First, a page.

14:14 Sun Oct 06, 2019
First Rime of the Season
Already in my first week and a half on the summit, I have been lucky enough to experience a wide range of exciting weather phenomena, which has given me a great taste of what is yet to come as fall transitions into winter. The most recent one of which included experiencing rime ice for the first time! This is something I had heard about (and seen lots of pictures of) but seeing it for yourself is quite amazing. When I stepped outside onto the observation deck in the morning, the sun was shining on the snow and ice that encased the summit and it made me feel as though I had stepped into a winter wonderland. I was finally able to see my first glimpse of rime ice!
When clouds envelope the summit and temperatures on the surface are below freezing, rime ice is able to form. When liquid water droplets come in contact with an object, they freeze and form this beautiful, feather-like type of ice that can build up along any surface (on rocks, the sides of buildings and along railings). Rime ice is typically opaque rather than clear due to the fact that the water droplets are freezing instantaneously upon contact (in spheres that trap little air bubbles). As those individual droplets collide with different surfaces, the ice builds up in the direction that the wind is coming from, so it makes for a very picturesque scene.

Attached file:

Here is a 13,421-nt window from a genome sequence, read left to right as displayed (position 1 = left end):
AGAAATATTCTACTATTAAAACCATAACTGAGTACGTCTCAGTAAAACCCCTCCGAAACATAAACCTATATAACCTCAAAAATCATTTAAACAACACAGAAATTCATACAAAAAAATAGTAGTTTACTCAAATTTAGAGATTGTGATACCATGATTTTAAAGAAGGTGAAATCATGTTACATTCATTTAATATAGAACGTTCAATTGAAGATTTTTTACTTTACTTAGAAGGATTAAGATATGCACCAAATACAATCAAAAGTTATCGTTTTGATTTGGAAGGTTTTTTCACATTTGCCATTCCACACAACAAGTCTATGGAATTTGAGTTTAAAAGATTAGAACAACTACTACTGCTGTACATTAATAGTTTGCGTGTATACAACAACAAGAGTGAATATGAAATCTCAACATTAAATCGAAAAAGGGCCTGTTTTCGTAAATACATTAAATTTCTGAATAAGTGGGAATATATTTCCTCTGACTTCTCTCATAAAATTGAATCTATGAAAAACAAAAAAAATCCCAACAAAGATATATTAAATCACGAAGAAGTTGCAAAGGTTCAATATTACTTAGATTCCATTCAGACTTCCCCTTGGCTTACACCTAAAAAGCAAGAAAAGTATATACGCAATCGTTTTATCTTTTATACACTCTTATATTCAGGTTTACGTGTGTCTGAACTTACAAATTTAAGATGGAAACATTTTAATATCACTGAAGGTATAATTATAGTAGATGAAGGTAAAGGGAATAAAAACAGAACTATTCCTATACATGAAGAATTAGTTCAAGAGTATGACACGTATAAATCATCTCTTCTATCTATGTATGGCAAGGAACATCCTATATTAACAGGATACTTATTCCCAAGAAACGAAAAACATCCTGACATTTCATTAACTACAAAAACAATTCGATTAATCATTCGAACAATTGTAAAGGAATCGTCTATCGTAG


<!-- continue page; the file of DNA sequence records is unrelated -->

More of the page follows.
Rime ice covers the railings as the sun sets over the summit.
From preliminary data, it looks like the occurrence of rime ice this year (on October 5th) was the latest that the summit had experienced its first riming of the season. De-icing the instruments on the top of the tower became necessary as the temperature dropped to 15°F, which was the coldest of the season so far. I’m really glad to have gotten the chance to experience the first rime ice event!
Laura Kee, Summit Intern